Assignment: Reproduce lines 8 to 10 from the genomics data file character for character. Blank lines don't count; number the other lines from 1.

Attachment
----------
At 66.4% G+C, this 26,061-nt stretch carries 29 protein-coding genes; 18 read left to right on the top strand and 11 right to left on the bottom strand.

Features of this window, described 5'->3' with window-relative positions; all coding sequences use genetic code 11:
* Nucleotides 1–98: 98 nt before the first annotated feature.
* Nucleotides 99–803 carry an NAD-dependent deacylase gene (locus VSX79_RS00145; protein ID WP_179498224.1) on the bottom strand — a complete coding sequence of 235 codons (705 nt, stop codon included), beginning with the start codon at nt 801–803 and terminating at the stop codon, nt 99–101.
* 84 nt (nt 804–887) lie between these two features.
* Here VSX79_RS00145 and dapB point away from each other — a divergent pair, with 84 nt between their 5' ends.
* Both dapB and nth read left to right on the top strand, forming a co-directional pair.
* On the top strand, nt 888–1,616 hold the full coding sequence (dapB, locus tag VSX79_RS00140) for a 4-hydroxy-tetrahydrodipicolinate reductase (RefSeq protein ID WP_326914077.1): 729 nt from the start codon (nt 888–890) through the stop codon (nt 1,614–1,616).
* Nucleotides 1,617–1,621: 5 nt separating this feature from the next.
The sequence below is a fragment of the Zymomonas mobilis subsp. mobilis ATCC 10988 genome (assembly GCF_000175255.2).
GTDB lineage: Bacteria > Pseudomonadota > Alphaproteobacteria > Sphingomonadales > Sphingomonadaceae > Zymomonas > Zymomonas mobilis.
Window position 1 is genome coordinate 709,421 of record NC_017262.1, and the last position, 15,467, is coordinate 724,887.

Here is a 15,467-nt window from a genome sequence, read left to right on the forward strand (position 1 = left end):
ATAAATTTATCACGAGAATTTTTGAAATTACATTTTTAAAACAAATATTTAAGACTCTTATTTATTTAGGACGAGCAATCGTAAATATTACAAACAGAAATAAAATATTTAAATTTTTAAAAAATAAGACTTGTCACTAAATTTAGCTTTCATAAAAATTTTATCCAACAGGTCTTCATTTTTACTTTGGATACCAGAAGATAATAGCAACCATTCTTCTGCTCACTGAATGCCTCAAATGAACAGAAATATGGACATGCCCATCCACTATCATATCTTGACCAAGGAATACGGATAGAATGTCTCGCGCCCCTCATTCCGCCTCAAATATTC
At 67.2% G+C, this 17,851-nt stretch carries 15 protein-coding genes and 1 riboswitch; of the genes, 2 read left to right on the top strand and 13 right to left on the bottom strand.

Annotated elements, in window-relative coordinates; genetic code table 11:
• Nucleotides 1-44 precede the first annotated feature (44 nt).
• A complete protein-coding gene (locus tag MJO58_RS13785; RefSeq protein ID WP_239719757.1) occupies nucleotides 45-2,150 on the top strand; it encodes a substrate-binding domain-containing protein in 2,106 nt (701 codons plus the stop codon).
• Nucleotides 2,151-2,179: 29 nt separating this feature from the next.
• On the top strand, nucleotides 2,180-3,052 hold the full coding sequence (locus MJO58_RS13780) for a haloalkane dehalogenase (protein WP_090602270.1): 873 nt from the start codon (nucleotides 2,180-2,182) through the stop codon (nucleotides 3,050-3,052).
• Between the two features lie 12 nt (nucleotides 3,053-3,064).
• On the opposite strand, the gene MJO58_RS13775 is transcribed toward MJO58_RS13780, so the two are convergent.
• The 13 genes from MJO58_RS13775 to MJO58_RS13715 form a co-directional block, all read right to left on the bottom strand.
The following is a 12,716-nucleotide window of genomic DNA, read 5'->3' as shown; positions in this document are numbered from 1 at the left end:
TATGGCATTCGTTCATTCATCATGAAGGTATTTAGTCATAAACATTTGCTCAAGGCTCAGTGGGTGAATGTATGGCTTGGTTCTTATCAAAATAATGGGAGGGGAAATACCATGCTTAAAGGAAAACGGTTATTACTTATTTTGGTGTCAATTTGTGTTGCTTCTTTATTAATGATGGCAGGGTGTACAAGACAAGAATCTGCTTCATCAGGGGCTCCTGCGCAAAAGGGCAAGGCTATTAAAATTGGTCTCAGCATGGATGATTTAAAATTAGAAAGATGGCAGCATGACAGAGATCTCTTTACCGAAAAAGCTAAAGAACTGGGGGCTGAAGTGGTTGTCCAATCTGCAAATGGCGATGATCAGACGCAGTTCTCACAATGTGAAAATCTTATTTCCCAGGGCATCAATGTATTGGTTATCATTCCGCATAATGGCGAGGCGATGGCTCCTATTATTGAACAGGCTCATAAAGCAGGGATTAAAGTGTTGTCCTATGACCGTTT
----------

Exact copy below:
* On the top strand, nt 888–1,616 hold the full coding sequence (dapB, locus tag VSX79_RS00140) for a 4-hydroxy-tetrahydrodipicolinate reductase (RefSeq protein ID WP_326914077.1): 729 nt from the start codon (nt 888–890) through the stop codon (nt 1,614–1,616).
* Nucleotides 1,617–1,621: 5 nt separating this feature from the next.
The sequence below is a fragment of the Zymomonas mobilis subsp. mobilis ATCC 10988 genome (assembly GCF_000175255.2).